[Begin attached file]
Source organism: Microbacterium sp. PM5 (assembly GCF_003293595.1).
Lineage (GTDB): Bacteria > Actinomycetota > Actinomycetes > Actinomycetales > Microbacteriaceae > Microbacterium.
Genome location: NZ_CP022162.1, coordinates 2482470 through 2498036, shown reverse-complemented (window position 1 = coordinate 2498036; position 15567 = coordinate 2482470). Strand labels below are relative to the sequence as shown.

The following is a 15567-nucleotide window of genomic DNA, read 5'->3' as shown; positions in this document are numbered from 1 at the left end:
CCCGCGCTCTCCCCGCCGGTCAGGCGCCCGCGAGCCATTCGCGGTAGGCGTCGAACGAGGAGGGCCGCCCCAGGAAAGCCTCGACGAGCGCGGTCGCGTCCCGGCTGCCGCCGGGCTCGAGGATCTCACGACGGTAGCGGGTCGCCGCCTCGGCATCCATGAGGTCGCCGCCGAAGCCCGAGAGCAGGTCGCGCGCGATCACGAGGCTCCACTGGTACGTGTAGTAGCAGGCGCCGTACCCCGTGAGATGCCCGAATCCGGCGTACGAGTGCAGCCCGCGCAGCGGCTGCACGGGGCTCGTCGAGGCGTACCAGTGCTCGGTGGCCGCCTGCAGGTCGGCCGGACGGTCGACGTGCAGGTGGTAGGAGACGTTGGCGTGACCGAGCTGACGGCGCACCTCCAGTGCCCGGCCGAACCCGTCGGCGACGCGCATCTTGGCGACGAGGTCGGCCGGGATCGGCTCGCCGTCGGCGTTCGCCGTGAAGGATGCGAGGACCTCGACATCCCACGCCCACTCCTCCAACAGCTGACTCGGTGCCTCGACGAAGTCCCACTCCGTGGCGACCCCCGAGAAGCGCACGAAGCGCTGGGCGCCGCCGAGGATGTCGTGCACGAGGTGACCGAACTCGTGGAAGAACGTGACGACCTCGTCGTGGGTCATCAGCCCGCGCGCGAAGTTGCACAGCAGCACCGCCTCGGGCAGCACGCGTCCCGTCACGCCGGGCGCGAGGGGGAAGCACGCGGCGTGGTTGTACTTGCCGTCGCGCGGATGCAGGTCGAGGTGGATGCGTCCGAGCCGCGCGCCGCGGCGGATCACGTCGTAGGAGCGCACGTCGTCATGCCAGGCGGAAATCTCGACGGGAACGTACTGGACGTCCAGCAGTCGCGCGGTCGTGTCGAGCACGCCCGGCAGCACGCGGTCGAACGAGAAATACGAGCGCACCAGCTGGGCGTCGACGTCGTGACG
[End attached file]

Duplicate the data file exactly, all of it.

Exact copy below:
Source organism: Microbacterium sp. PM5 (assembly GCF_003293595.1).
Lineage (GTDB): Bacteria > Actinomycetota > Actinomycetes > Actinomycetales > Microbacteriaceae > Microbacterium.
Genome location: NZ_CP022162.1, coordinates 2482470 through 2498036, shown reverse-complemented (window position 1 = coordinate 2498036; position 15567 = coordinate 2482470). Strand labels below are relative to the sequence as shown.

The following is a 15567-nucleotide window of genomic DNA, read 5'->3' as shown; positions in this document are numbered from 1 at the left end:
CCCGCGCTCTCCCCGCCGGTCAGGCGCCCGCGAGCCATTCGCGGTAGGCGTCGAACGAGGAGGGCCGCCCCAGGAAAGCCTCGACGAGCGCGGTCGCGTCCCGGCTGCCGCCGGGCTCGAGGATCTCACGACGGTAGCGGGTCGCCGCCTCGGCATCCATGAGGTCGCCGCCGAAGCCCGAGAGCAGGTCGCGCGCGATCACGAGGCTCCACTGGTACGTGTAGTAGCAGGCGCCGTACCCCGTGAGATGCCCGAATCCGGCGTACGAGTGCAGCCCGCGCAGCGGCTGCACGGGGCTCGTCGAGGCGTACCAGTGCTCGGTGGCCGCCTGCAGGTCGGCCGGACGGTCGACGTGCAGGTGGTAGGAGACGTTGGCGTGACCGAGCTGACGGCGCACCTCCAGTGCCCGGCCGAACCCGTCGGCGACGCGCATCTTGGCGACGAGGTCGGCCGGGATCGGCTCGCCGTCGGCGTTCGCCGTGAAGGATGCGAGGACCTCGACATCCCACGCCCACTCCTCCAACAGCTGACTCGGTGCCTCGACGAAGTCCCACTCCGTGGCGACCCCCGAGAAGCGCACGAAGCGCTGGGCGCCGCCGAGGATGTCGTGCACGAGGTGACCGAACTCGTGGAAGAACGTGACGACCTCGTCGTGGGTCATCAGCCCGCGCGCGAAGTTGCACAGCAGCACCGCCTCGGGCAGCACGCGTCCCGTCACGCCGGGCGCGAGGGGGAAGCACGCGGCGTGGTTGTACTTGCCGTCGCGCGGATGCAGGTCGAGGTGGATGCGTCCGAGCCGCGCGCCGCGGCGGATCACGTCGTAGGAGCGCACGTCGTCATGCCAGGCGGAAATCTCGACGGGAACGTACTGGACGTCCAGCAGTCGCGCGGTCGTGTCGAGCACGCCCGGCAGCACGCGGTCGAACGAGAAATACGAGCGCACCAGCTGGGCGTCGACGTCGTGACG